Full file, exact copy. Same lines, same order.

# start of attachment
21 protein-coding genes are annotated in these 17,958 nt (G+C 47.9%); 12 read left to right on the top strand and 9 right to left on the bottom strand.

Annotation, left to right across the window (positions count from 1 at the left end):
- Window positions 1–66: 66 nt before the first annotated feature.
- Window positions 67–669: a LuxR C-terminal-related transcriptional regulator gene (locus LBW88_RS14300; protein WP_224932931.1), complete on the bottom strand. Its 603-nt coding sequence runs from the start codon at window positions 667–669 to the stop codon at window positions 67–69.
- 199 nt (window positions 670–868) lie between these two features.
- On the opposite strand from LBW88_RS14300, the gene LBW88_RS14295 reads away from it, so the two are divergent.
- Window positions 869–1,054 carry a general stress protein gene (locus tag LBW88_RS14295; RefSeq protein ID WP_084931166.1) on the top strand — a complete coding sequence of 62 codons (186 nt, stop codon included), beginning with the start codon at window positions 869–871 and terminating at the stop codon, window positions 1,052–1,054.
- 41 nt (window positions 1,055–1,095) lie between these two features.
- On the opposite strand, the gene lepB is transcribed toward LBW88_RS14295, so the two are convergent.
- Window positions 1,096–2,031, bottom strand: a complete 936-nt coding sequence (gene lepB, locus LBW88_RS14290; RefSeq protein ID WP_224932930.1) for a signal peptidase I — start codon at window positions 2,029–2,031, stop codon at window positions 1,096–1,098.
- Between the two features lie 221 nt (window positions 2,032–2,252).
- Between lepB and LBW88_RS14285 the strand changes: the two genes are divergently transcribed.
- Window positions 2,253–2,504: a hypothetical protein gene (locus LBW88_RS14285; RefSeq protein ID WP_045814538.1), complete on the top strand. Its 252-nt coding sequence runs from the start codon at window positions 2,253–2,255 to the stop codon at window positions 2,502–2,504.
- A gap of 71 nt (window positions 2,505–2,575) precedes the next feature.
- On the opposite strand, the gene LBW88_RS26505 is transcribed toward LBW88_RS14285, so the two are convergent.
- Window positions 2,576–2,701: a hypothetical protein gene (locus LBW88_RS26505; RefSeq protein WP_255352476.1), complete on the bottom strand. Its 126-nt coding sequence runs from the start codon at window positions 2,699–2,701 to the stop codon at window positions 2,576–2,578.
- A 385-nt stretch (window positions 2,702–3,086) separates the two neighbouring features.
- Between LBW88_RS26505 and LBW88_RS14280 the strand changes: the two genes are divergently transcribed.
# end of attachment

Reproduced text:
21 protein-coding genes are annotated in these 17,958 nt (G+C 47.9%); 12 read left to right on the top strand and 9 right to left on the bottom strand.

Annotation, left to right across the window (positions count from 1 at the left end):
- Window positions 1–66: 66 nt before the first annotated feature.
- Window positions 67–669: a LuxR C-terminal-related transcriptional regulator gene (locus LBW88_RS14300; protein WP_224932931.1), complete on the bottom strand. Its 603-nt coding sequence runs from the start codon at window positions 667–669 to the stop codon at window positions 67–69.
- 199 nt (window positions 670–868) lie between these two features.
- On the opposite strand from LBW88_RS14300, the gene LBW88_RS14295 reads away from it, so the two are divergent.
- Window positions 869–1,054 carry a general stress protein gene (locus tag LBW88_RS14295; RefSeq protein ID WP_084931166.1) on the top strand — a complete coding sequence of 62 codons (186 nt, stop codon included), beginning with the start codon at window positions 869–871 and terminating at the stop codon, window positions 1,052–1,054.
- 41 nt (window positions 1,055–1,095) lie between these two features.
- On the opposite strand, the gene lepB is transcribed toward LBW88_RS14295, so the two are convergent.
- Window positions 1,096–2,031, bottom strand: a complete 936-nt coding sequence (gene lepB, locus LBW88_RS14290; RefSeq protein ID WP_224932930.1) for a signal peptidase I — start codon at window positions 2,029–2,031, stop codon at window positions 1,096–1,098.
- Between the two features lie 221 nt (window positions 2,032–2,252).
- Between lepB and LBW88_RS14285 the strand changes: the two genes are divergently transcribed.
- Window positions 2,253–2,504: a hypothetical protein gene (locus LBW88_RS14285; RefSeq protein ID WP_045814538.1), complete on the top strand. Its 252-nt coding sequence runs from the start codon at window positions 2,253–2,255 to the stop codon at window positions 2,502–2,504.
- A gap of 71 nt (window positions 2,505–2,575) precedes the next feature.
- On the opposite strand, the gene LBW88_RS26505 is transcribed toward LBW88_RS14285, so the two are convergent.
- Window positions 2,576–2,701: a hypothetical protein gene (locus LBW88_RS26505; RefSeq protein WP_255352476.1), complete on the bottom strand. Its 126-nt coding sequence runs from the start codon at window positions 2,699–2,701 to the stop codon at window positions 2,576–2,578.
- A 385-nt stretch (window positions 2,702–3,086) separates the two neighbouring features.
- Between LBW88_RS26505 and LBW88_RS14280 the strand changes: the two genes are divergently transcribed.